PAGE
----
Koehler focuses heavily on the child sex-abuse cases that have grown from the North American sports machine, encompassing Penn State football, Syracuse University basketball, Canadian hockey, AAU basketball, and even a famed sports journalist. But Koehler does not stop there. He also examines sexual abuse among adults, especially in the military. At the heart of it all, Koehler writes, is a special kind of human ugliness:
When sex is hidden in the shadows--when it's something you can't talk about (but you can brag about)--it easily becomes one more tool of domination, wrapped in an unspeakable shame that preserves its secrecy. The crime of rape is the crime of predation, the crime of "I own you." And it is an institutional failure first--on college campuses, in the U.S. military--as evinced by breaking news stories reporting not merely allegations of sexual molestation over a long period of time, but of their quiet cover-up by those in charge, granting de facto impunity to the victimizers. The pattern is always the same.
By fascinating coincidence, two recent developments highlighting the endemic problem of sexual abuse in the U.S. military are in the news just as the child-molestation scandal in college sports programs and other macho domains has begun to widen.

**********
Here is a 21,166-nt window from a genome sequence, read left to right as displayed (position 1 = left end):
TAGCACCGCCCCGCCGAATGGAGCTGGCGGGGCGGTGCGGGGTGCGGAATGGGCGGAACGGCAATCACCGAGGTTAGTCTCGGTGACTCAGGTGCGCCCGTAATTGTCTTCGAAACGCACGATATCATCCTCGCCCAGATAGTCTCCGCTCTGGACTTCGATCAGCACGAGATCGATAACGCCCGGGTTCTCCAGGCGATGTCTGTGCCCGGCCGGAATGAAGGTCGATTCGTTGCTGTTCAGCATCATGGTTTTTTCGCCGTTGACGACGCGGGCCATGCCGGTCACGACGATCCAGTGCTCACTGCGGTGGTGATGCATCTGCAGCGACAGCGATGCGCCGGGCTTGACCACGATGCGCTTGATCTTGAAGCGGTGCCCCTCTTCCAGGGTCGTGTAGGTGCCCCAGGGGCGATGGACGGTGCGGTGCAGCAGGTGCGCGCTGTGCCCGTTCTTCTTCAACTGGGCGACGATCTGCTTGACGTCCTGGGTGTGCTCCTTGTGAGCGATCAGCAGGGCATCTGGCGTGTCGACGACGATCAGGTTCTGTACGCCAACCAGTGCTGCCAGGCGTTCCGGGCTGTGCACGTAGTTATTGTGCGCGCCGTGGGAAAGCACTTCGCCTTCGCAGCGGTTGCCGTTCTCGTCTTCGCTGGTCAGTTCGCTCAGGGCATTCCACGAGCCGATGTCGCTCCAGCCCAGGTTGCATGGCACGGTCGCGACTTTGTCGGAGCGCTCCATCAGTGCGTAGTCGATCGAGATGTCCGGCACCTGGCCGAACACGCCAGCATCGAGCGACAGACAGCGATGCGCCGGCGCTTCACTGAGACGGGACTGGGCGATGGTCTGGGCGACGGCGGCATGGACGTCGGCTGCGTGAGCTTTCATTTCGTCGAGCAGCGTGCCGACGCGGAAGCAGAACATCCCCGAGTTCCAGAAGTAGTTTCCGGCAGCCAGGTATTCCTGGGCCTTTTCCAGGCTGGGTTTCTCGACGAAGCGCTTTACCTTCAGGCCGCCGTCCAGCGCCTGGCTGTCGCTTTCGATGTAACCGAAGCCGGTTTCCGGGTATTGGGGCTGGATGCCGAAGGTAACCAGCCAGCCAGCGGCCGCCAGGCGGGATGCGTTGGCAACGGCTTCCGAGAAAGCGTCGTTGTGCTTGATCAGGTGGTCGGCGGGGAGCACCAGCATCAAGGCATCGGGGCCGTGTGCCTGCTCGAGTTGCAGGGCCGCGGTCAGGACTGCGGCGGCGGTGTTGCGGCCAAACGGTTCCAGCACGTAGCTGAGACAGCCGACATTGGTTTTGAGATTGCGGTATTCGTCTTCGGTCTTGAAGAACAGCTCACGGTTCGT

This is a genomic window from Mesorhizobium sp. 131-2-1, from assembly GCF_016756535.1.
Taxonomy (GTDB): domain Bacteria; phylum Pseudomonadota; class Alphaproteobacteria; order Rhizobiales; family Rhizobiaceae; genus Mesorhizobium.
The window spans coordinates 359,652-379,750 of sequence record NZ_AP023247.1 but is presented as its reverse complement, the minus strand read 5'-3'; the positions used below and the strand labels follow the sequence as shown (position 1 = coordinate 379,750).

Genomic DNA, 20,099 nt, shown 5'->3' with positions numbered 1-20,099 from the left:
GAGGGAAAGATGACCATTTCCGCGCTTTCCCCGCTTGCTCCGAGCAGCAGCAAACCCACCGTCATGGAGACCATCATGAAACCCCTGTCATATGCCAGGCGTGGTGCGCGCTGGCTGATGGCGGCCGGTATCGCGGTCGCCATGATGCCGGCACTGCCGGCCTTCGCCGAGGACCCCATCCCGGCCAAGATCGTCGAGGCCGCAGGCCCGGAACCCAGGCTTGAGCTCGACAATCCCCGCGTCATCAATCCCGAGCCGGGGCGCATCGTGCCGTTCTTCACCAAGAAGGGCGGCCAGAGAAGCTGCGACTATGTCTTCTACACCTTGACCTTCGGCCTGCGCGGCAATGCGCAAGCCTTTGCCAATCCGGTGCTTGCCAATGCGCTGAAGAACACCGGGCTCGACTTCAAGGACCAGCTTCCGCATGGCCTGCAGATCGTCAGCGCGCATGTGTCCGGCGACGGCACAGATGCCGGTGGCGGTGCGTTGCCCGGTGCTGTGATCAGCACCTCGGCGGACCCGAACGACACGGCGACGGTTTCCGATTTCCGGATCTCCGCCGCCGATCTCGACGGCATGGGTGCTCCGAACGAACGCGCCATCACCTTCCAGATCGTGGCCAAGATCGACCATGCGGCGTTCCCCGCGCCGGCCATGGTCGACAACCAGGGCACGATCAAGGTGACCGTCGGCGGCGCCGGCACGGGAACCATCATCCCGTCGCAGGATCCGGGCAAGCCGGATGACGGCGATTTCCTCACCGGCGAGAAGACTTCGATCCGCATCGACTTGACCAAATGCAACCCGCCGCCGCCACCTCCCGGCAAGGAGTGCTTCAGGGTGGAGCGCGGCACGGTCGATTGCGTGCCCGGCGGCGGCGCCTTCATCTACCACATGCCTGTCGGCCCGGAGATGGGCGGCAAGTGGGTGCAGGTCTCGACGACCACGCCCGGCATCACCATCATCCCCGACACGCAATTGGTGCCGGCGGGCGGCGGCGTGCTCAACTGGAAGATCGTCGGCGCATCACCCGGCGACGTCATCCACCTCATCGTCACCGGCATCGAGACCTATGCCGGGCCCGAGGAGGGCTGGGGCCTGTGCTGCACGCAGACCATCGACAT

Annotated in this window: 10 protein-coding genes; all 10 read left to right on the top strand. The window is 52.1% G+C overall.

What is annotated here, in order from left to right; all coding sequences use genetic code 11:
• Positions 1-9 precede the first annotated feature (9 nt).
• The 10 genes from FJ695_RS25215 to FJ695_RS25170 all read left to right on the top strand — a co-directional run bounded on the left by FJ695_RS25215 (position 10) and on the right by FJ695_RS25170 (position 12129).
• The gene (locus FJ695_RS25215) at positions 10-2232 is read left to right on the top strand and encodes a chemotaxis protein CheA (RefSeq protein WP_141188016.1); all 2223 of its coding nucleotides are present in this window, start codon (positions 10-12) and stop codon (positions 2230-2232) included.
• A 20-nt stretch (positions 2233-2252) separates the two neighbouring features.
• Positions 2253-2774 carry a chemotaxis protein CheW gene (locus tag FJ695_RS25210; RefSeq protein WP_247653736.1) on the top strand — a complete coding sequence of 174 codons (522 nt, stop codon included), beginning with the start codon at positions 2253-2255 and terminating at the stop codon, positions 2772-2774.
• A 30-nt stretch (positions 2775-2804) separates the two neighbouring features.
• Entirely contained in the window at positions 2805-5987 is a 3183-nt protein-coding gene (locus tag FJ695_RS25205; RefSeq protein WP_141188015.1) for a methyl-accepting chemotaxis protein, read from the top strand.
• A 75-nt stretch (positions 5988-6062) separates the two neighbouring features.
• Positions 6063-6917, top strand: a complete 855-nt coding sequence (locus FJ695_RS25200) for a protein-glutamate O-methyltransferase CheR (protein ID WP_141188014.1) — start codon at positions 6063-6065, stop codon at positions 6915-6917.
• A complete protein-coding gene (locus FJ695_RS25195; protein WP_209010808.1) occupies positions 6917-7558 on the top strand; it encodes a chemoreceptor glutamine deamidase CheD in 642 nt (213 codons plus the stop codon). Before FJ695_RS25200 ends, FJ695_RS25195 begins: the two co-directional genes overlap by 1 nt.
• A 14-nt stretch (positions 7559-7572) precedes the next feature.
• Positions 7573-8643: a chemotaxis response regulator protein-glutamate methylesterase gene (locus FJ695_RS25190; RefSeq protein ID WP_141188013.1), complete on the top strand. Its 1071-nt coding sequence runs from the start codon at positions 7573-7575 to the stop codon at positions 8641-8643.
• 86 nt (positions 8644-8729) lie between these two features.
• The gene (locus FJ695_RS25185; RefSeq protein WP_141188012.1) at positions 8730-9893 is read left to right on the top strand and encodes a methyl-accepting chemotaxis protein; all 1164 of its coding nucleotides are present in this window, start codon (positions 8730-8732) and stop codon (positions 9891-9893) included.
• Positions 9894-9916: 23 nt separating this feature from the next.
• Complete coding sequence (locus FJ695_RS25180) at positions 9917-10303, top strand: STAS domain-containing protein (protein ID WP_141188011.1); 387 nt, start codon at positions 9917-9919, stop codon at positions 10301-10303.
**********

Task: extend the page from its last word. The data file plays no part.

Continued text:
At both Penn State and The Citadel, the military college in South Carolina, the sex abuse allegations emanate from their summer camp programs for boys, reopening the ghastly concerns first forced upon the public a decade ago by the sex-abuse revelations that shook the Catholic Church. If such institutional paragons of traditional values can't be trusted, are children safe anywhere?
Koehler asks this disturbing question: What kind of values really are at the core of America's sports programs, its military, its churches?
Maybe it's time to look at the values themselves--beginning with those of our military culture, which is the model, and indeed the metaphor, for every other form of domination culture: The prime value is winning, achieving dominance over some sort of enemy or "other." Around this core of dominance, we construct a fortress of honor, righteousness, cleanliness of mind and spirit. We revere the fortress, but in its dark interior, our natural impulses are ungoverned and often manifest themselves in perverse mockery of the values we salute.
I would argue that domination cultures are present, too, in our courts, our law firms, our board rooms, our financial centers, our universities. Each of them presents the image of a fortress, into which the public often cannot see. And the desire to dominate can take many forms, including the sexual. Writes Koehler:
My belief: As long as such values as honesty, empathy and love are subservient to conquest and domination, both inside and outside the military, nothing will change.
I agree that change will be difficult. But exposing the problem is the first step. I suspect that child sex abuse will be a topic of frequent inquiry here at Legal Schnauzer in 2012.
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